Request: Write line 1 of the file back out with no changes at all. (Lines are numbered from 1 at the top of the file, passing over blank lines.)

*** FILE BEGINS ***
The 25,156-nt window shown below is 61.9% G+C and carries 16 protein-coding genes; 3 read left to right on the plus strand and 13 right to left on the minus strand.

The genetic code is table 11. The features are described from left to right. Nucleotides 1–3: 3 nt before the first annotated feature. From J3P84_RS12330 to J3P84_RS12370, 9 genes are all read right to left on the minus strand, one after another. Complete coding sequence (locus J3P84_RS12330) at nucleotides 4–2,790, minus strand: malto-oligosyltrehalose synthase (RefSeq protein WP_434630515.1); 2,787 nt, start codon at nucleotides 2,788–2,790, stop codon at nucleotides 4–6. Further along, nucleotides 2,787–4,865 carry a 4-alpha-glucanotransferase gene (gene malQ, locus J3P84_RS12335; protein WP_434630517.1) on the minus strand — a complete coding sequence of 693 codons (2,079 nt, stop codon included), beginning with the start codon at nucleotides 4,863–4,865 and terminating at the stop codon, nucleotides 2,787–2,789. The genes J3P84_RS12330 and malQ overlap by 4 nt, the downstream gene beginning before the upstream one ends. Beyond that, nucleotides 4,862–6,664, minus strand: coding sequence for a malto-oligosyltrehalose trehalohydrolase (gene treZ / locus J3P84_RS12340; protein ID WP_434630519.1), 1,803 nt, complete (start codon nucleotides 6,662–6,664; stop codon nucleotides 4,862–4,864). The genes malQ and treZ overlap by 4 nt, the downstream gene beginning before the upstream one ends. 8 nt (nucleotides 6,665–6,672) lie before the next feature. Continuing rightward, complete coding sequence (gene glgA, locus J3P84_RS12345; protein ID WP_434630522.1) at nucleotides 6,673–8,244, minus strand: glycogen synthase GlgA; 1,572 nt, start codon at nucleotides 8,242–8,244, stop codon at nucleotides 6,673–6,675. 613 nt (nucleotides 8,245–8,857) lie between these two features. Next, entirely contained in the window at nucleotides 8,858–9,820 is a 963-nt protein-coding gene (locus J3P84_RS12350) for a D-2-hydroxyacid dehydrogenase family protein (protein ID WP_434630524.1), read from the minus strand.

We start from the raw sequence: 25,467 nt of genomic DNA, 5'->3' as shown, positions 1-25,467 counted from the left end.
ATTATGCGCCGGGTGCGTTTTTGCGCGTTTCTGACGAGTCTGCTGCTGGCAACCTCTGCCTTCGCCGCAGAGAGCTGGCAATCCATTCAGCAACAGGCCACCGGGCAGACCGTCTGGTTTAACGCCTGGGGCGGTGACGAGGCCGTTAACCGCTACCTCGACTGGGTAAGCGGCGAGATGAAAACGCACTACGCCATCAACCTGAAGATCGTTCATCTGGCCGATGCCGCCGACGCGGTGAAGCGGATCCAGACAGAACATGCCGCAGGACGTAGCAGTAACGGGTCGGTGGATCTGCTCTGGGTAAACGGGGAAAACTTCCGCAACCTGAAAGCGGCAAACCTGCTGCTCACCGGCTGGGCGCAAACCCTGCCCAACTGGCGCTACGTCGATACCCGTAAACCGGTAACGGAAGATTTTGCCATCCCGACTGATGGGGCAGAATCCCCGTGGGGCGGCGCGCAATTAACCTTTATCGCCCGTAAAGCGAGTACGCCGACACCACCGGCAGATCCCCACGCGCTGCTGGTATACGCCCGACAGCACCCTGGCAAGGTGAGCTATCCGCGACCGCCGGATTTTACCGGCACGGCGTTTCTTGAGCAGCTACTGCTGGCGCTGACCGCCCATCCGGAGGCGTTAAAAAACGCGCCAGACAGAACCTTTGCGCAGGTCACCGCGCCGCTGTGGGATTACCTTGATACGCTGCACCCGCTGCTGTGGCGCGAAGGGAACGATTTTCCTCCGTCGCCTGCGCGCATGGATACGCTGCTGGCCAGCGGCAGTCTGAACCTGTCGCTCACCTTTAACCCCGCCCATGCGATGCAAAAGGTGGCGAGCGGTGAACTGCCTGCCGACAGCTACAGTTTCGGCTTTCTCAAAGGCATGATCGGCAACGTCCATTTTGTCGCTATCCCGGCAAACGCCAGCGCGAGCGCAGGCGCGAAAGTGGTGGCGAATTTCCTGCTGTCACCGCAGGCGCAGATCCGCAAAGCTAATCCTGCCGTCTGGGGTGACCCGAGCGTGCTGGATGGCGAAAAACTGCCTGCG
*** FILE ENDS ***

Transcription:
The 25,156-nt window shown below is 61.9% G+C and carries 16 protein-coding genes; 3 read left to right on the plus strand and 13 right to left on the minus strand.